In a galaxy far, far away, a woman was allowed to age realistically on film and no-one died or contracted Ebola or vomited in their mouth and asked to see a photo of Gigi Hadid…
The most startling thing about the trailer for the next movie in the Star Wars series, The Force Awakens, is not the hordes of shiny, next-gen Stormtroopers, or high-tech light sabers or whizzing little jet fighter things. It’s the brief glimpse we get of Princess Leia (played by Carrie Fisher). She has obviously aged as she leans into Han Solo’s chest (who is played by Harrison Ford and has aged too. Fisher is now 59, Ford 73).
Rather than be replaced, like the Stormtroopers, with a shinier, newer version of herself, Princess Leia has been allowed to get older. She has greying hair, life lines and is beautifully, gloriously, attractively old.
It's a new concept for Hollywood who have a penchant for casting 35-year-old women as grandmothers and pairing 52-year-old actors with 23-year-old female co-stars.
When Star Wars first came out in 1978 Fisher became a sex symbol. She never liked it because there was always the pressure to "live up to something there."
Somehow, though, Princess Leia managed to combine the sex symbol tag and princess-needing-to-be-saved narrative with a shot of feminism. Yes, there was an element of that whole gold bikini and Jabba the Hut weird thing (art forecasting life if you consider a particular current presidential candidate), but Princess Leia also fought, she yelled, she demanded, she told men what to do. She had the future of a WHOLE GALAXY on her shoulders, just under her bagel hair rolls, and she was on the front (tiny) foot all through the movie.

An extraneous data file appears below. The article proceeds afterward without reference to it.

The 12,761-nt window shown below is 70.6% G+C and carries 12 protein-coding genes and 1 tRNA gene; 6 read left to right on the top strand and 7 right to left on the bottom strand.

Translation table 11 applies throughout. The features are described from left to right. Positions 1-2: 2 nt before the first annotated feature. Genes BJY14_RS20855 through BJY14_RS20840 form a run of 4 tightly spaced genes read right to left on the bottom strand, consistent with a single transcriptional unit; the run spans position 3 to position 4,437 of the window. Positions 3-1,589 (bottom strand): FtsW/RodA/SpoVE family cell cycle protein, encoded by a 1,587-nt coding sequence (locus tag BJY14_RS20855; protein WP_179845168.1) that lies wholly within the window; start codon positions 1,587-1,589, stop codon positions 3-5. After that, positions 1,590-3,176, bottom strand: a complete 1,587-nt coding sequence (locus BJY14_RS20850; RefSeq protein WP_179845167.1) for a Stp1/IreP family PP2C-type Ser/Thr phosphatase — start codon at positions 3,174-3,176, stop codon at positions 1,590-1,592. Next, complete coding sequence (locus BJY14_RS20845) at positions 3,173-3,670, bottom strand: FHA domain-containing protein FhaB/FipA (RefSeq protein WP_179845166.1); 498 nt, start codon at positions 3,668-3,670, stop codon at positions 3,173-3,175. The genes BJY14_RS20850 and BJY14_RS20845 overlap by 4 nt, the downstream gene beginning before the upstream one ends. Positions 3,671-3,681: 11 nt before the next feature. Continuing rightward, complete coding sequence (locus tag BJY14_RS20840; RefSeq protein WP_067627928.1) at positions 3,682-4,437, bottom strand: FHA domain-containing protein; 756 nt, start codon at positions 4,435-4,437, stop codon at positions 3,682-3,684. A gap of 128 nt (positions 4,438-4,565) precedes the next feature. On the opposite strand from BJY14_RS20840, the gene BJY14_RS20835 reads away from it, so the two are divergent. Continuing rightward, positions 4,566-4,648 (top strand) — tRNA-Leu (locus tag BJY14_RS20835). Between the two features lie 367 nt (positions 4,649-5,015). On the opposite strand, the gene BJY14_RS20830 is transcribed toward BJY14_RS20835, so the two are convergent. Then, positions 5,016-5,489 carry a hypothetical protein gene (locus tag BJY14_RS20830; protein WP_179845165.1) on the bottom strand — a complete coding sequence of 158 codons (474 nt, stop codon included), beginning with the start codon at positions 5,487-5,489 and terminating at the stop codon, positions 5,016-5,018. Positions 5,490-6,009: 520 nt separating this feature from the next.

I remember going to see Star Wars with my two older brothers. I was used to watching boy stuff: Doctor Who, Jaws, Superman, The Incredible Hulk et bloody al and then I sat in that dark theatre, the air conditioning a little too cold on my shoulders, and this tiny woman came on and yelled at, or defied, all the men. She grabbed a gun of some description (they all look the same to me) and went down that corridor and shot Stormtroopers, she told Han Solo and Darth Vader where to go. I was scared of Darth Vader, I remember holding one of my brothers hands as he spoke, and Princess Leia didn't flinch when they took her away to the cells.
As well as fighting the obvious baddies, she dismissed the disguised ones like Han Solo who was central casting in-it-for-the-money selfish movie anti-hero. I had no idea why the lovely, sweet, brave, earnest Luke Skywalker was not getting a look in (well, I was eight and it turns out he was both her brother and way too nice).
In her words:
Han Solo: Not a bad bit of rescuing, huh? You know, sometimes I amaze even myself.
Princess Leia: That doesn't sound too hard.
It took a while for me to realise that Princess Leia was being saved in that movie, and that might beg the question of how much of a feminist icon she could be. Well, she let an eight-year-old girl peek over that high wall of defined roles for women (victims) and men (saviours). She let me see a woman on screen who fought back (sometimes in questionable outfits, but nevertheless).
That's what I saw in the theatre that day with my brothers. Princess Leia. I still can't tell you what the spaceships are called in Star Wars. I still don't really care about all the odd aliens in those strange planetary bars, but as a kid I could tell you that Princess Leia was a little serious, she shot things, she stood up to the Imperial Forces (that's a lot of serious forces), and she never apologised.
Now Princess Leia is on screen as a beautiful, older woman in a world where we want them to disappear into a galaxy far, far away.
And when I see the movie I trust she's still not apologising, still calling the shots and still inspiring eight year old girls to expect more.
Watch the trailer for the new Star Wars movie here:
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